It’s good to see more and more museums embracing blogs and social media, both as a way to promote upcoming exhibitions and to engage in commentary on the art world in general. A great example is the Los Angeles County Museum of Art (LACMA).
It’s easy to lose track of time while clicking around LACMA’s website–in addition to the main museum site there are also regularly updated Twitter and Facebook pages. The museum’s Unframed blog recently started an ongoing “Ask a Curator” series, similar to one that’s in the works over at Untitled, the North Carolina Museum of Art’s blog. It’s an interesting development in exploring the question of how museums can tap into their curators’ knowledge to engage and attract readers on the web and, ultimately, visitors.
Over on Unframed, LACMA’s photography curator Charlotte Cotton talks about whether or not there is pressure to stay one step ahead of other curators in her field. Read what she has to say here.
On June 18 and 19, Jeremy, Brynn, Jeff, John and Zach from the Seattle office attended a hands-on workshop at the Tieton bindery and book arts studio. Learning four different stitches for binding and several techniques for making hard cases using various types of book cloth, each student assembled four or five practice books during the session.
Here are some photos by John Hubbard showing their progress. From left to right, top to bottom:
Continue reading: “Field Trip: Bookbinding Workshop in Tieton”
Your Bright Future: 12 Contemporary Artists from Korea opens at LACMA on Sunday. The exhibit features a wide variety of modern art from twelve artists, including video and multimedia, an installation using boxes and bubble wrap, and a piece made up of hundreds of neon plastic bowls and bins.
Continue reading: “Opening at LACMA: Your Bright Future”
Jamie Camplin, managing director of Thames & Hudson, wrote an opinion piece for the June 2009 Art Newspaper that should be required reading for all art and museum publishers.
It raises the question: if art book publishing is to remain vital, how do we keep producing fresh, thoughtful publications at a reasonable price point? Read the article here.
Marquand’s Managing Editor Marie Weiler writes on adventures in type:
Maybe I’m a little bit compulsive. I recall that when I was a child I would come home from school and eat my bowl of Cheerios at the breadboard at one end of the kitchen counter. With each mouthful of cereal, I would walk around the kitchen, matching my steps to my chews – the rhythm of chewing. Then I took piano lessons, and when I wasn’t at the piano I would think about the music and press the keys into the palms of my hands. But an overabundance of hymns and a paucity of popular music turned me away from playing. When I was older yet – a junior in high school now – I learned to type. Ever since, I type words in my mind or sometimes press the letters into my palms as I think or read them. I can’t stop it – the rhythm of words.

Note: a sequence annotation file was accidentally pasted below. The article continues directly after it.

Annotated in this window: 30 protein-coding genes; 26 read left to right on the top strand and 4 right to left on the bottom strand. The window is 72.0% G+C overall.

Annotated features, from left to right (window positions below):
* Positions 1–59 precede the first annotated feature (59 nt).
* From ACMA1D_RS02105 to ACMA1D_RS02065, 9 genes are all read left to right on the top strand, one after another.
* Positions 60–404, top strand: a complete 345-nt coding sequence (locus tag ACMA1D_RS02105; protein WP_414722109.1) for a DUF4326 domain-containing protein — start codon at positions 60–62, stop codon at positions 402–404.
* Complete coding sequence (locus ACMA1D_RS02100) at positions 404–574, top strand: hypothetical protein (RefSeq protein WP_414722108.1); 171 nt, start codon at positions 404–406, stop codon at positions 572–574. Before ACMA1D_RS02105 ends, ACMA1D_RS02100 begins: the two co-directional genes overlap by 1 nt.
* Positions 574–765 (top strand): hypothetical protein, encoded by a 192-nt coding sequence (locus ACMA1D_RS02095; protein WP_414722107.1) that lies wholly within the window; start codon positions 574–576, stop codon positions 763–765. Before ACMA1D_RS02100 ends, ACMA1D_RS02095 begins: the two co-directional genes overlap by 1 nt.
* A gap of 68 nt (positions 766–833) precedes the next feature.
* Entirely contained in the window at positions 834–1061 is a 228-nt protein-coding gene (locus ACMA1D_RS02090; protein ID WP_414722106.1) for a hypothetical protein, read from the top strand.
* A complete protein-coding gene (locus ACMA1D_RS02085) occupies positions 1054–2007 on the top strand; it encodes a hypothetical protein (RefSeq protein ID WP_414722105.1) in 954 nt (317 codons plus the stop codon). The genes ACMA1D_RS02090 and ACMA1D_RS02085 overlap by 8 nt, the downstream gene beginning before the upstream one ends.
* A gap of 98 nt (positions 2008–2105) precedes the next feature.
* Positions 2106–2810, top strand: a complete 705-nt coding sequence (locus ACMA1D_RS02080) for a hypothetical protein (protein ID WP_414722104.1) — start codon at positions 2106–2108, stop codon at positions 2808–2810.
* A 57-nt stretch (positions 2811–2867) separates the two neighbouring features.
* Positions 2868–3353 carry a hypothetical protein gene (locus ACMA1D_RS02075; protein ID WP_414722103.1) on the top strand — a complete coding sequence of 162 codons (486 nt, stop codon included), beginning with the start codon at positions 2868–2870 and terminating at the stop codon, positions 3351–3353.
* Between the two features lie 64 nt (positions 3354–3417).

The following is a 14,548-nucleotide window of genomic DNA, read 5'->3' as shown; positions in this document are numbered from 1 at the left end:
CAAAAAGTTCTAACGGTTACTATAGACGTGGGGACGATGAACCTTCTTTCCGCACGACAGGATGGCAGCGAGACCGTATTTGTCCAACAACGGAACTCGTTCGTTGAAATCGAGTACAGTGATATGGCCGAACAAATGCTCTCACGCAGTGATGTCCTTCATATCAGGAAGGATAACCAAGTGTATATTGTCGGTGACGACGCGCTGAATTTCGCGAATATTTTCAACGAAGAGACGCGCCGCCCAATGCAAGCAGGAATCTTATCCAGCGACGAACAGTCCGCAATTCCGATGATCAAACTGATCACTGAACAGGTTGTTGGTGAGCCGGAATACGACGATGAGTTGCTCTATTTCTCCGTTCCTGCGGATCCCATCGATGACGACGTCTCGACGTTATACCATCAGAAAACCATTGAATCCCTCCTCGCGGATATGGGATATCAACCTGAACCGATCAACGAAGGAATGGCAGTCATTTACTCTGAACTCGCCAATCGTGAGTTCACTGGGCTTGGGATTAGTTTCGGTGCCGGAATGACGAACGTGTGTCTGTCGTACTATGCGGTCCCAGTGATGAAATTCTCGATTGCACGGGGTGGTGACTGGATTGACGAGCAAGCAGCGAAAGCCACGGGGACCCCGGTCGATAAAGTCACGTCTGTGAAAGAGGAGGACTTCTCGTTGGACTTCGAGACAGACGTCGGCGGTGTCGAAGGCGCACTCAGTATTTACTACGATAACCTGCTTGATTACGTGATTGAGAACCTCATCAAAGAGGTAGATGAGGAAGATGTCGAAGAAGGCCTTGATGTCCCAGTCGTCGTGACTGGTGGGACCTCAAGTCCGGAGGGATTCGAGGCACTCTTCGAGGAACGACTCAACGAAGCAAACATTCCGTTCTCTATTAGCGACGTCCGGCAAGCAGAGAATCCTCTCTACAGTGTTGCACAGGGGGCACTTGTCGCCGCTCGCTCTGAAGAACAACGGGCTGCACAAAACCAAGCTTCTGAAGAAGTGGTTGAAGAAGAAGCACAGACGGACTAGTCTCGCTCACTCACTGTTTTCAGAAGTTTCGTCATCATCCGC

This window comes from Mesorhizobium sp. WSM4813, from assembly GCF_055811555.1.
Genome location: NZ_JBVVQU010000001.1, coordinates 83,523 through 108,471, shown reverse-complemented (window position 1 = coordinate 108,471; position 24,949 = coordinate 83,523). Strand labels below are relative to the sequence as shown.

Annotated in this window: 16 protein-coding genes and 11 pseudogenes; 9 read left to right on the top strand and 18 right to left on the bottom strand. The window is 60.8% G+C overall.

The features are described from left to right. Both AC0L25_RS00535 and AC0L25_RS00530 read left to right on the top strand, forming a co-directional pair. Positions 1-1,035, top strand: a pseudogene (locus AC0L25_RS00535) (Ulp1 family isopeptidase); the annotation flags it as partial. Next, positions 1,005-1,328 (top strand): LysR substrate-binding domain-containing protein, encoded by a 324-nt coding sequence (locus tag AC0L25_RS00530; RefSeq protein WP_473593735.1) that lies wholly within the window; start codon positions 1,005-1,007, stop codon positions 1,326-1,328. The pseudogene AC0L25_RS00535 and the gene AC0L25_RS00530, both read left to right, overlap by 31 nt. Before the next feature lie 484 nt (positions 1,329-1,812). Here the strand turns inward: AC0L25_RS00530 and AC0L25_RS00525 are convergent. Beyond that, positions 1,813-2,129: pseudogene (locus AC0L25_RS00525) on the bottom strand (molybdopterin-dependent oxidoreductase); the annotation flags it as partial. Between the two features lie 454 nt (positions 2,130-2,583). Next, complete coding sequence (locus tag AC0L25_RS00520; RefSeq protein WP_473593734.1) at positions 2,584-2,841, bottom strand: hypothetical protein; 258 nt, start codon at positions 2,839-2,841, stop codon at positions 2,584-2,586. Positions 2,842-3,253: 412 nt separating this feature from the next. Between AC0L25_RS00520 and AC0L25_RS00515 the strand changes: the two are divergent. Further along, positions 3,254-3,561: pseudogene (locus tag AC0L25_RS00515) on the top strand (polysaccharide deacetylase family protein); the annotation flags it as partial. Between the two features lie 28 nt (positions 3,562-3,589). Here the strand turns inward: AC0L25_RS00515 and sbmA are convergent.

Continue reading: “Typography in Real Life”
Our book arts and letterpress studio in Tieton, Washington, just delivered four new coaster designs, now available through our Etsy store Marquand Ephemera. Each set has a different personality, so you’re sure to find one that fits the vibe of your next cocktail party, backyard BBQ, or ritzy dinner.
This weekend is your last chance to experience The Book Borrowers, showing now at the Bellevue Arts Museum. It’s an innovative exhibition featuring books transformed into sculpture by 31 artists, including Washington State contributors James Allen, Alan Corkery Hahn, Casey Curran, and Jane Lackey.
Marquand has produced a special limited-edition book to complement the exhibit. The hardcover version is cloth-bound with an embossed title, and both hard and soft-cover versions were digitally printed, then bound by local artisan Chikabird with a string-tie closure.
Featuring full-color, accordion foldout pages for each artist included in the show, the book is a great way to keep a piece of the exhibition in your personal library. The books are on display at the exhibit but will also be available through the Marquand website in the near future, so stay tuned here to find out how to get your own copy.
The last day for The Book Borrowers is this Sunday, June 14, 12-5 p.m. at the Bellevue Arts Museum.
It’s a beautiful, warm evening in Seattle, perfect for the First Thursday Seattle Art Walk featuring galleries throughout downtown and Pioneer Square. Most every show that PUNCH premieres on First Thursday is a winner, a great example being last month’s Grätüitöüs Umläüt, a group show on heavy metal curated by Jacob and Justin Gibbins. Tonight should be no exception when Renee Adams and Amber Stucke present In-Between:
Obtaining inspiration from science, anatomy and the manmade world, the works of Renee Adams and Amber Stucke depict an alternate universe, existing somewhere between reality and fiction. The two-person exhibition, In-Between, establishes an uncanny dialogue between Stucke’s painted biological entities and Adams’ sculpted hybrid species.
It opens tonight, reception from 5-8 p.m. PUNCH Gallery. 119 Prefontaine Place South, Pioneer Square
Now that the weather is finally starting to warm up in Seattle, the staff at Marquand had some fun cherry-picking books fit for long, lazy days of summer reading. Here’s a handful of our favorites:
Continue reading: “Summer Reading Picks from the Marquand Staff”
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Marquand Books designs and produces fine illustrated books for art museums, galleries, trade publishers, artists, collectors, and architects.